The priority focus for the regional policy is on East and Central European members plus all other regions of all the other EU states with special needs. Fifty one percent of the Union’s regional spending between 2007 and 2013 will be shared among the 12 member states that have joined the EU since 2004. The fact that this represents only a quarter of the total EU’s population underscores the commitment by the policy’s implementers to ensure that the gap between the rich and poor EU member states is bridged.
The bulk of regional spending is always reserved for regions whose GDP is below 75% of the EU’s average (Orbie 2008, p. 87). This is aimed at helping improve their infrastructures as well as develop their human and economic potential. This category of funding concerns 17 out of the 27 EU member countries. Meanwhile, all the 27 countries qualify for funding in support of innovation and research, job training, and sustainable development. Each of the 27 countries points out its less developed areas and directs the funds here. A small amount of the regional policy fund is used in inter-regional and cross-border cooperation projects.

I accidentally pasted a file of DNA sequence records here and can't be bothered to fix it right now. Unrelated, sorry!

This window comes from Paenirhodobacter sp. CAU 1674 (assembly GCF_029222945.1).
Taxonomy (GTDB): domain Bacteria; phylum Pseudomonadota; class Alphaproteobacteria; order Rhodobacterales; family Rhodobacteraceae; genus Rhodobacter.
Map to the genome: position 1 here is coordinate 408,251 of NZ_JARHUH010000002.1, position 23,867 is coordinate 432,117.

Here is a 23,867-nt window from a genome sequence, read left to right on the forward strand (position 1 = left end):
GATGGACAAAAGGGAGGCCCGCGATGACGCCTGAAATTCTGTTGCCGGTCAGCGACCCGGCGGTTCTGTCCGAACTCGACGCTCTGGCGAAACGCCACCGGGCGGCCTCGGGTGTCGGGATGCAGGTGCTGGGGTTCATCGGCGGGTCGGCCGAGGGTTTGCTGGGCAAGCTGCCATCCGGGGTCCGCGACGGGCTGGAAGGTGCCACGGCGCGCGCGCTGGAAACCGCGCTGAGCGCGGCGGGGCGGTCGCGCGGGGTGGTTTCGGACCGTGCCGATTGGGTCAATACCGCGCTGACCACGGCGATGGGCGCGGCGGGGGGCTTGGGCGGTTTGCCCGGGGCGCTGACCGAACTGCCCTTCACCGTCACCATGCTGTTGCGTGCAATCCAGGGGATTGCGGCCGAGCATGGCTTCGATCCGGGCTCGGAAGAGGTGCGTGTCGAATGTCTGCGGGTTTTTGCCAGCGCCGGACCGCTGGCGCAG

There are many ways in which the EU regional policy promotes growth and jobs. One of these ways is through making regions and countries more attractive and viable for investments. This is done by improving accessibility, preserving environmental potential and providing quality services. Growth and jobs are also promoted through encouraging the development of a knowledge economy, innovation, and entrepreneurship through development of effective information technologies. When better jobs are created, more people are attracted into employment. This also improves workers’ adaptability while at the same time increasing human capital investment.